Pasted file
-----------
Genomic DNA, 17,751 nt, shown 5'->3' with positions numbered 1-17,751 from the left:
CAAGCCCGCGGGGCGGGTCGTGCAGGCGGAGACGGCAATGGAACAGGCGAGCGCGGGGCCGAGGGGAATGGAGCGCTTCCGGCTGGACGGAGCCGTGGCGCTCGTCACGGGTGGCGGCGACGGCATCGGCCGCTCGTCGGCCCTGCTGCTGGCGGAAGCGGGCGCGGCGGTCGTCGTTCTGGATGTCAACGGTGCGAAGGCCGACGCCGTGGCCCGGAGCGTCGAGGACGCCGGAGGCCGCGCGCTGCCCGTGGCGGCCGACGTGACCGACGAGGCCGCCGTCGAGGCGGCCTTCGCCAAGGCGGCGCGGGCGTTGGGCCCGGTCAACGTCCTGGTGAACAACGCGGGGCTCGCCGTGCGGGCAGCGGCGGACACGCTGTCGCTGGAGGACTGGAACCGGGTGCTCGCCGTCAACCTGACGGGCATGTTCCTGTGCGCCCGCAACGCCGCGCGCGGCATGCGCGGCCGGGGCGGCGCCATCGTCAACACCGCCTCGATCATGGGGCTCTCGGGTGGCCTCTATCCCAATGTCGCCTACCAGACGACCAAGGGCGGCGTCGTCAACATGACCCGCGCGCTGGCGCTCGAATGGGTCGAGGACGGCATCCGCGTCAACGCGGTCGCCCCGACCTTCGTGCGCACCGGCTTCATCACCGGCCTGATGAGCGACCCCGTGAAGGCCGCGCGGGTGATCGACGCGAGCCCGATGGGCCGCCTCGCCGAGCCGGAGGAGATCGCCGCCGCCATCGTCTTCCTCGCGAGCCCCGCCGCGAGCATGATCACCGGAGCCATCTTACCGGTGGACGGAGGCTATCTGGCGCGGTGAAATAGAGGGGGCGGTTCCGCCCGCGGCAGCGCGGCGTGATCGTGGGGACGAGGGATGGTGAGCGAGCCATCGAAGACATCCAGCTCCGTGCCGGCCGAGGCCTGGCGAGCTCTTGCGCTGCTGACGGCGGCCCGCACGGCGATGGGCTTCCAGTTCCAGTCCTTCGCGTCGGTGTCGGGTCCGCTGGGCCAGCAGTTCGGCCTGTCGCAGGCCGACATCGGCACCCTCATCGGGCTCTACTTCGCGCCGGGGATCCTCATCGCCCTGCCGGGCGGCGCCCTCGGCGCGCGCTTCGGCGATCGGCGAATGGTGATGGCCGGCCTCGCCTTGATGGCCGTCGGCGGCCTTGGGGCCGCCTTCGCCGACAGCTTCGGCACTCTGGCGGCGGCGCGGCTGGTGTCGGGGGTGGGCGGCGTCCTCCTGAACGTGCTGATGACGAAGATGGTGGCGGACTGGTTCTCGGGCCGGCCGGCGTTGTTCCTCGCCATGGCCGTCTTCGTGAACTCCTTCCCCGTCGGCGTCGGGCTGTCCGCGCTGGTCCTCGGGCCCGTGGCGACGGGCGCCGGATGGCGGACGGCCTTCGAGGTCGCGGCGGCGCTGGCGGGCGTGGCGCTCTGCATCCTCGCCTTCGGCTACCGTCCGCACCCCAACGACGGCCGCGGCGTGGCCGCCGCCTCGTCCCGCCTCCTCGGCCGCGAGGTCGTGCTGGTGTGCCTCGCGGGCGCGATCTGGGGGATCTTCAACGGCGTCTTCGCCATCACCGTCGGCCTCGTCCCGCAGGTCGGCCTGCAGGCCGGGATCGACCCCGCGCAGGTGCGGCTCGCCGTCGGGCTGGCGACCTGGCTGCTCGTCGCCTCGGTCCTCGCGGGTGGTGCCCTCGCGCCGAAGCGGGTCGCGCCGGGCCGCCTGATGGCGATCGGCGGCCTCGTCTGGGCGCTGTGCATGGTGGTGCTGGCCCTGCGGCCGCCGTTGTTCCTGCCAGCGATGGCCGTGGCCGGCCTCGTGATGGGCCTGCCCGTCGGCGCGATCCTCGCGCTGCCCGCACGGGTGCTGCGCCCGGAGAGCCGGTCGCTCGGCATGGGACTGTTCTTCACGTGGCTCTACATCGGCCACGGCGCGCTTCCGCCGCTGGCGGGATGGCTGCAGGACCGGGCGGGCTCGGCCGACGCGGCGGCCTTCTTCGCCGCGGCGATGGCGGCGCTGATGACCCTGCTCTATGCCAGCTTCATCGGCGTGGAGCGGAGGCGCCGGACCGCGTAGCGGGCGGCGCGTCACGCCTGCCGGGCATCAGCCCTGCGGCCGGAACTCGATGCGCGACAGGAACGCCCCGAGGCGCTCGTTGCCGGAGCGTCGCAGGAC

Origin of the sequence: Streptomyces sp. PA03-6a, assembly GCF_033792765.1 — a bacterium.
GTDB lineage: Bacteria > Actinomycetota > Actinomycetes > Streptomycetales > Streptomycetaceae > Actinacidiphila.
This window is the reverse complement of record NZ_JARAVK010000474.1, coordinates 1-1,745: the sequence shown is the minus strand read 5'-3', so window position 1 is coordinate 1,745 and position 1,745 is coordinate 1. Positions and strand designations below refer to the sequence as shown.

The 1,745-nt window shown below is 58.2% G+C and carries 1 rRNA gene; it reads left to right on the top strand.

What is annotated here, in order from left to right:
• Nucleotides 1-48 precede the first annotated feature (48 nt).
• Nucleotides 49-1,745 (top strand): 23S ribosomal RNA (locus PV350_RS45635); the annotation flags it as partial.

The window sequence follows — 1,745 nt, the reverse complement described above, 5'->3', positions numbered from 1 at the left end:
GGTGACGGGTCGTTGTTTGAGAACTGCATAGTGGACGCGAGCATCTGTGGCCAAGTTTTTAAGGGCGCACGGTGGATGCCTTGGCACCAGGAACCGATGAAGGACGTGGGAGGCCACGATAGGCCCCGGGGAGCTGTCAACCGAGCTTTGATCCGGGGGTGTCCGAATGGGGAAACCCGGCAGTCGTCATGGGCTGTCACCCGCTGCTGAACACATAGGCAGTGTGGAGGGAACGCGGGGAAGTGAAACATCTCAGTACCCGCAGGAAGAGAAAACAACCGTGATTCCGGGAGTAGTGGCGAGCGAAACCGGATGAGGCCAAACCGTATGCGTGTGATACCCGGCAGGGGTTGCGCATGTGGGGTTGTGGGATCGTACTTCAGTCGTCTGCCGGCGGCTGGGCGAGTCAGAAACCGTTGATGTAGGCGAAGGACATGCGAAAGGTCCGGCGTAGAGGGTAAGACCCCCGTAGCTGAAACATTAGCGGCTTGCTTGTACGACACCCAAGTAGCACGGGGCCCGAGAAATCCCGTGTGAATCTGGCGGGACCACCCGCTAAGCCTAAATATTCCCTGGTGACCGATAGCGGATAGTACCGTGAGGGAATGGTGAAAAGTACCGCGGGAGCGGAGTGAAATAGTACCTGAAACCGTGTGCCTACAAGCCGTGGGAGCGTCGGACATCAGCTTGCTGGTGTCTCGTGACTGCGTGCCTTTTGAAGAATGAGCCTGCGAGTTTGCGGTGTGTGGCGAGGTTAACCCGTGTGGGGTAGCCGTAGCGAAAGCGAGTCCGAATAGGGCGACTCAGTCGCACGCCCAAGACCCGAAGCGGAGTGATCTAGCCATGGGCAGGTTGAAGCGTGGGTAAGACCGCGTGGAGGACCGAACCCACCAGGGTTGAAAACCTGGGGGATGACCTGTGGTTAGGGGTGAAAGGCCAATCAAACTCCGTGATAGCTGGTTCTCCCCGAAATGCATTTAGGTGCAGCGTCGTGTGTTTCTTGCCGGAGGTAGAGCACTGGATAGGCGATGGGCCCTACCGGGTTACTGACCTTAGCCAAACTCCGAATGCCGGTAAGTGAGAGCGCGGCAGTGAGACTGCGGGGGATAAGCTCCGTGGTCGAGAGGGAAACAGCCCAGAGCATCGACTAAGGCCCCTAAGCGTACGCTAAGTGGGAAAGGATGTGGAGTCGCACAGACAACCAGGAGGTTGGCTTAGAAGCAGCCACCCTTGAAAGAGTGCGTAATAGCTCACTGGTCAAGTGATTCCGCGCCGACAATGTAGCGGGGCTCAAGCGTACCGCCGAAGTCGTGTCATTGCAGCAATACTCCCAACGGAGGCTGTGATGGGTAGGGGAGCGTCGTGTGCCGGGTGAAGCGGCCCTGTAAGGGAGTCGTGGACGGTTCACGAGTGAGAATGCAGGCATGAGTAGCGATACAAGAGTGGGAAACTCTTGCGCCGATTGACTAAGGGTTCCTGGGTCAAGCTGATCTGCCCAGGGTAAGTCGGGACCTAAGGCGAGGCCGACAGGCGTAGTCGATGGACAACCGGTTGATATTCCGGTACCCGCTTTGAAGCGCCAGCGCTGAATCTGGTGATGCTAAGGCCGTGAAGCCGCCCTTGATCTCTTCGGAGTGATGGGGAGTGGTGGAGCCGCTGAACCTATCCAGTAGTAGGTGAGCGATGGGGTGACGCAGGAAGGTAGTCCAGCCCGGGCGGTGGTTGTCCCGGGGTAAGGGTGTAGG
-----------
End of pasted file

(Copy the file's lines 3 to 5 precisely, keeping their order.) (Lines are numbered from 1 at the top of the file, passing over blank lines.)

Origin of the sequence: Streptomyces sp. PA03-6a, assembly GCF_033792765.1 — a bacterium.
GTDB lineage: Bacteria > Actinomycetota > Actinomycetes > Streptomycetales > Streptomycetaceae > Actinacidiphila.
This window is the reverse complement of record NZ_JARAVK010000474.1, coordinates 1-1,745: the sequence shown is the minus strand read 5'-3', so window position 1 is coordinate 1,745 and position 1,745 is coordinate 1. Positions and strand designations below refer to the sequence as shown.